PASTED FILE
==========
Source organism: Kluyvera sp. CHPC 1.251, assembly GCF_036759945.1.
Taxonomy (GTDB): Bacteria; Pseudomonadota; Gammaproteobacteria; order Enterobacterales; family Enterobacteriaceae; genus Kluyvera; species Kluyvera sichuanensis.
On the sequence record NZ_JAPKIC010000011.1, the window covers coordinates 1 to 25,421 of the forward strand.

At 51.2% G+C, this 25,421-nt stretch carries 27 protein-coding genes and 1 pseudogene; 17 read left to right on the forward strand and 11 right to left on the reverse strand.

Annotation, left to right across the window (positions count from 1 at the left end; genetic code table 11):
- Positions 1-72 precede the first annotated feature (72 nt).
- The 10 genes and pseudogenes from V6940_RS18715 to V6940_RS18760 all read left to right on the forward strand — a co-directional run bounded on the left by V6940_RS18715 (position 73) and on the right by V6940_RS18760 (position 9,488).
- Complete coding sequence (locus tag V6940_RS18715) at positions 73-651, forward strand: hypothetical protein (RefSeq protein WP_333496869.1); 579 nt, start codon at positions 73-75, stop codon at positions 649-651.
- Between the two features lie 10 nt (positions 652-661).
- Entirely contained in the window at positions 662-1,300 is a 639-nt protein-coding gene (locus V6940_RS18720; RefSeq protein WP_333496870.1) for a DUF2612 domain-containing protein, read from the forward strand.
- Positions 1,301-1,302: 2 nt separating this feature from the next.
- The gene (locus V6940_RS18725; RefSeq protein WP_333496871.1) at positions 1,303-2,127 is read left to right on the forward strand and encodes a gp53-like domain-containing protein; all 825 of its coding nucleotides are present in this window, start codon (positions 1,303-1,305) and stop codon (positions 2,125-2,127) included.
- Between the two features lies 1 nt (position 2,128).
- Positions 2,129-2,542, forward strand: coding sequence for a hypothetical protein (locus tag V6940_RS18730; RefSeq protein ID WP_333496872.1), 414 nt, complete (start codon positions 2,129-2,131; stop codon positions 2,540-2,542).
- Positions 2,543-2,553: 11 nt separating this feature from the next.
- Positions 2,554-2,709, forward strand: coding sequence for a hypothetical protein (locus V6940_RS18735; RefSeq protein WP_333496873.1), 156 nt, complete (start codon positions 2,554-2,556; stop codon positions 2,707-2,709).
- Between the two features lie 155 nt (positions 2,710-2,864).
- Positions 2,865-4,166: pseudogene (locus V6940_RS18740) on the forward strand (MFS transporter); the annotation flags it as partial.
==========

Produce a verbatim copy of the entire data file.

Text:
Source organism: Kluyvera sp. CHPC 1.251, assembly GCF_036759945.1.
Taxonomy (GTDB): Bacteria; Pseudomonadota; Gammaproteobacteria; order Enterobacterales; family Enterobacteriaceae; genus Kluyvera; species Kluyvera sichuanensis.
On the sequence record NZ_JAPKIC010000011.1, the window covers coordinates 1 to 25,421 of the forward strand.

At 51.2% G+C, this 25,421-nt stretch carries 27 protein-coding genes and 1 pseudogene; 17 read left to right on the forward strand and 11 right to left on the reverse strand.

Annotation, left to right across the window (positions count from 1 at the left end; genetic code table 11):
- Positions 1-72 precede the first annotated feature (72 nt).
- The 10 genes and pseudogenes from V6940_RS18715 to V6940_RS18760 all read left to right on the forward strand — a co-directional run bounded on the left by V6940_RS18715 (position 73) and on the right by V6940_RS18760 (position 9,488).
- Complete coding sequence (locus tag V6940_RS18715) at positions 73-651, forward strand: hypothetical protein (RefSeq protein WP_333496869.1); 579 nt, start codon at positions 73-75, stop codon at positions 649-651.
- Between the two features lie 10 nt (positions 652-661).
- Entirely contained in the window at positions 662-1,300 is a 639-nt protein-coding gene (locus V6940_RS18720; RefSeq protein WP_333496870.1) for a DUF2612 domain-containing protein, read from the forward strand.
- Positions 1,301-1,302: 2 nt separating this feature from the next.
- The gene (locus V6940_RS18725; RefSeq protein WP_333496871.1) at positions 1,303-2,127 is read left to right on the forward strand and encodes a gp53-like domain-containing protein; all 825 of its coding nucleotides are present in this window, start codon (positions 1,303-1,305) and stop codon (positions 2,125-2,127) included.
- Between the two features lies 1 nt (position 2,128).
- Positions 2,129-2,542, forward strand: coding sequence for a hypothetical protein (locus tag V6940_RS18730; RefSeq protein ID WP_333496872.1), 414 nt, complete (start codon positions 2,129-2,131; stop codon positions 2,540-2,542).
- Positions 2,543-2,553: 11 nt separating this feature from the next.
- Positions 2,554-2,709, forward strand: coding sequence for a hypothetical protein (locus V6940_RS18735; RefSeq protein WP_333496873.1), 156 nt, complete (start codon positions 2,554-2,556; stop codon positions 2,707-2,709).
- Between the two features lie 155 nt (positions 2,710-2,864).
- Positions 2,865-4,166: pseudogene (locus V6940_RS18740) on the forward strand (MFS transporter); the annotation flags it as partial.